Site seeing time. Whilst in Moscow we visited Red Square, a Circus, The Cathedral of Christ the Saviour, The Metro and the Kremlin. Red Square was a rather large statement. With the Kremlin towering over the square it was an architectural success. The bright swirling colours of the Kremlin are impressive both night time and day time. Whilst in the Red Square we visited Lenin’s body. If you are unaware of the circumstances in which Lenin’s body is displayed, here is a quick catch up: When Lenin died in 1924 his body was placed so that mourners could come and grieve. Due to the incredibly large amount of people that came to see his body, authorities decided to embalm his body (preserve using chemicals and placing him in a air tight glass sarcophagus). Please tell me I am not the only one who thinks that this is extremely creepy. When visiting the body, you walk around it on a platform. You are not allowed to talk or take pictures as this could be considered disrespectful. However, as I was walking around wondering why authorities thought this was a good idea my teacher grabbed my arm and said “he blinked!”. Of course I cracked up causing a soldier to escort us out at a faster pace than usual. To this day my teacher swears she saw him blink, and to which every time it still makes me laugh. Lenin’s body is rather odd to see, put it this way; If it was in Madame Tussauds’ I wouldn’t question if it was wax or not. I still have my suspicions. The rest of the Red Square was lovely. GUM, the department store opposite was incredible. The huge fountain in the centre added a sophisticated feel to the building, if only there was something like this in England.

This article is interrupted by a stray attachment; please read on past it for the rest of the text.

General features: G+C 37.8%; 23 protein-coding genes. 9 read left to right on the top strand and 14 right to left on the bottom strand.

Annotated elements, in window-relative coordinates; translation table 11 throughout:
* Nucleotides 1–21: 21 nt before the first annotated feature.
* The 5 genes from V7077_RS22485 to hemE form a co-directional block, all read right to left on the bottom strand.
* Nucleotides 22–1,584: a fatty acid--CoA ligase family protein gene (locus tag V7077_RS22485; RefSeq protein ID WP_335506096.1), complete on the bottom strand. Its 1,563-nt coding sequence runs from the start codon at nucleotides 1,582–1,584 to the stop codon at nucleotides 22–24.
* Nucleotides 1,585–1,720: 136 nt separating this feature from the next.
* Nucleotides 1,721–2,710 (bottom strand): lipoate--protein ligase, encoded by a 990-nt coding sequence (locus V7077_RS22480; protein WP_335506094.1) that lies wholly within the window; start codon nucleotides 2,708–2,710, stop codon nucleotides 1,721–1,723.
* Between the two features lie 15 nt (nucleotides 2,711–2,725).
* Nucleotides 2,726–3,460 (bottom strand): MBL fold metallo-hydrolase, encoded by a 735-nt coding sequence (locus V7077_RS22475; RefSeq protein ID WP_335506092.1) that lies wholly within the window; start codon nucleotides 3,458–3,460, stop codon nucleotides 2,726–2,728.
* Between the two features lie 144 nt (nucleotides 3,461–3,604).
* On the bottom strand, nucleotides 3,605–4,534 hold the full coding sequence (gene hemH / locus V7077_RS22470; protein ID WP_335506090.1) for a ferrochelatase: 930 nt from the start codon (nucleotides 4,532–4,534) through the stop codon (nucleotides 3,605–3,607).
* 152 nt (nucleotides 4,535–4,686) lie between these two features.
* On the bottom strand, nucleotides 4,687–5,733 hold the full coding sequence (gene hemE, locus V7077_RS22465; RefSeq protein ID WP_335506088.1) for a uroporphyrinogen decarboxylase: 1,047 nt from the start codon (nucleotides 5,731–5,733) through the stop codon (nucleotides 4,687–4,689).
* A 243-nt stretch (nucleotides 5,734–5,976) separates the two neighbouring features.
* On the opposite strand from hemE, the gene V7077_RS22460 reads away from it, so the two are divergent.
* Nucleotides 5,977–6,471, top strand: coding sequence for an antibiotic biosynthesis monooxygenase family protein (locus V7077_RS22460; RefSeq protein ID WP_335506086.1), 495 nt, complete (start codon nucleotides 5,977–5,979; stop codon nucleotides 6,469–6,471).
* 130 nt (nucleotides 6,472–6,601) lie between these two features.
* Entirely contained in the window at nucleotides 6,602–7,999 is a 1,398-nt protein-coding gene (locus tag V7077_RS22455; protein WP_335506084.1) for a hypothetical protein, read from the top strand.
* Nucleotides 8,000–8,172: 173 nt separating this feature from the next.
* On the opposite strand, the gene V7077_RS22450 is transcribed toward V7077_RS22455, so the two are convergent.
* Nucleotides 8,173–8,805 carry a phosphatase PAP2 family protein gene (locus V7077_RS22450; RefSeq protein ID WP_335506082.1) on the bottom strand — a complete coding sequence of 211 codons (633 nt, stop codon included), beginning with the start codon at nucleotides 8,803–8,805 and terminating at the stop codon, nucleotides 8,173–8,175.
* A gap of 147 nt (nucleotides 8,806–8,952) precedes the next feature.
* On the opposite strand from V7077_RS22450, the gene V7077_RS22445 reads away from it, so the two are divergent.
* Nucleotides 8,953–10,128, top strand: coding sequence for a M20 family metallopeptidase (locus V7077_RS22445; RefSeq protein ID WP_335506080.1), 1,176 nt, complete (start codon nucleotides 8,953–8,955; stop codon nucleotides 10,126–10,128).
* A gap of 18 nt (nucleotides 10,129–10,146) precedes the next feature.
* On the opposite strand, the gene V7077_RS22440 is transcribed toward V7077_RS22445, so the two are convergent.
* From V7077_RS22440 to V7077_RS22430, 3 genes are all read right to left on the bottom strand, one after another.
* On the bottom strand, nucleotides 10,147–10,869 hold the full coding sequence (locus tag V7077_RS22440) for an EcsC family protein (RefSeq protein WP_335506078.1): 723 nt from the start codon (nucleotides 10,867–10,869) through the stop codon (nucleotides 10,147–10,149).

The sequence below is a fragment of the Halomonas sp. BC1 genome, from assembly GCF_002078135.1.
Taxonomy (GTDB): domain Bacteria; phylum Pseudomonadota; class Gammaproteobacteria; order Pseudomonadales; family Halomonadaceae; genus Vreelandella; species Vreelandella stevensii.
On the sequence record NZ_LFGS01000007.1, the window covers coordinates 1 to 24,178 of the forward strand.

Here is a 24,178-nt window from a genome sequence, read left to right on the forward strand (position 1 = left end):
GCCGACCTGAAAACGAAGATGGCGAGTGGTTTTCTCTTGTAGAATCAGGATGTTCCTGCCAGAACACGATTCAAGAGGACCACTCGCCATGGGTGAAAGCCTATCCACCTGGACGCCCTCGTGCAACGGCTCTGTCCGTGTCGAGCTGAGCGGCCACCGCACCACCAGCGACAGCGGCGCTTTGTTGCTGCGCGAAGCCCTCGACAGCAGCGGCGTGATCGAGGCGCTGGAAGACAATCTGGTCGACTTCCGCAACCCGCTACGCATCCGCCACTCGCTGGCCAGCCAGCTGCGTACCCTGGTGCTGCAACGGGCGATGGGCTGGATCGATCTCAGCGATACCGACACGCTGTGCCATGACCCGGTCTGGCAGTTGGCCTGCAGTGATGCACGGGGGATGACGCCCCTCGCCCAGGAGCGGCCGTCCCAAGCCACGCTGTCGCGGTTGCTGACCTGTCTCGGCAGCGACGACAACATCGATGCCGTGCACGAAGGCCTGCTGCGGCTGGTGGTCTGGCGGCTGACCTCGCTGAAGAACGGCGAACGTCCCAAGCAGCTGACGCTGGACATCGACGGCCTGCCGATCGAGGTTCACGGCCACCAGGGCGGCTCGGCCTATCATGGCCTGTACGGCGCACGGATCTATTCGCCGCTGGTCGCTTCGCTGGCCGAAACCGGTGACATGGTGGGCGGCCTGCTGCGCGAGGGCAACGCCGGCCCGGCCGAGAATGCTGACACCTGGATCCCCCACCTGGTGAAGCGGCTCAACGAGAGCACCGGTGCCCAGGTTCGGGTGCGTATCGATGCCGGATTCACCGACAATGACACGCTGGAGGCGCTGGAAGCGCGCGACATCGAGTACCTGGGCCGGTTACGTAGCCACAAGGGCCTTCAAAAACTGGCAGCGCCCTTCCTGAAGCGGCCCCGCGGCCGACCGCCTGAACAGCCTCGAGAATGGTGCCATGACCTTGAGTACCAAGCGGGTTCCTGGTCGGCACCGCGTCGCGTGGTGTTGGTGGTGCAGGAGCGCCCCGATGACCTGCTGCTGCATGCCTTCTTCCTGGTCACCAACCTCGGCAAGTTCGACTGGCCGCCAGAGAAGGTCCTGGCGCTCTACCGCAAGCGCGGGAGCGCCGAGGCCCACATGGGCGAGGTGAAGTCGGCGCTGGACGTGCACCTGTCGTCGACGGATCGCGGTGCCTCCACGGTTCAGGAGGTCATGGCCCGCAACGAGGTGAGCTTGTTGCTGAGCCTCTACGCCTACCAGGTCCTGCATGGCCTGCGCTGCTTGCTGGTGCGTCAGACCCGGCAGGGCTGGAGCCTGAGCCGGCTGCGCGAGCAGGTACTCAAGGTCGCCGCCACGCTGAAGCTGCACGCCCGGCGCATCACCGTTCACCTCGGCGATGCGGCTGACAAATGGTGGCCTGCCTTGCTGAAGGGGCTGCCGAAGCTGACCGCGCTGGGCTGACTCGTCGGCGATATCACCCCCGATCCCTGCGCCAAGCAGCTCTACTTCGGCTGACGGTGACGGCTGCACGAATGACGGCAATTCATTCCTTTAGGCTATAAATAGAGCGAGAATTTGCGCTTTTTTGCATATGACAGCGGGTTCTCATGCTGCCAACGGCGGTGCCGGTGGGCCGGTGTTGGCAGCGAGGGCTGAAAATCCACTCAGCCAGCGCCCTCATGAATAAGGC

The Cathedral of Christ the Saviour is Russia’s largest russian orthodox church, and I’ll tell you it really is huge! As most things in Moscow the exterior is marvellous, with its huge golden domes and pristine white walls. The interior matches with vast murals climbing up the walls and exploded across the ceiling. To people wishing to visit the church, you must wear modest clothes. This also means no leggings, as F found out. I can’t remember if it is this church or another one that we visited, but in one we had to cover our hair in a scarf. I don’t think it was here, but its just a warning in case.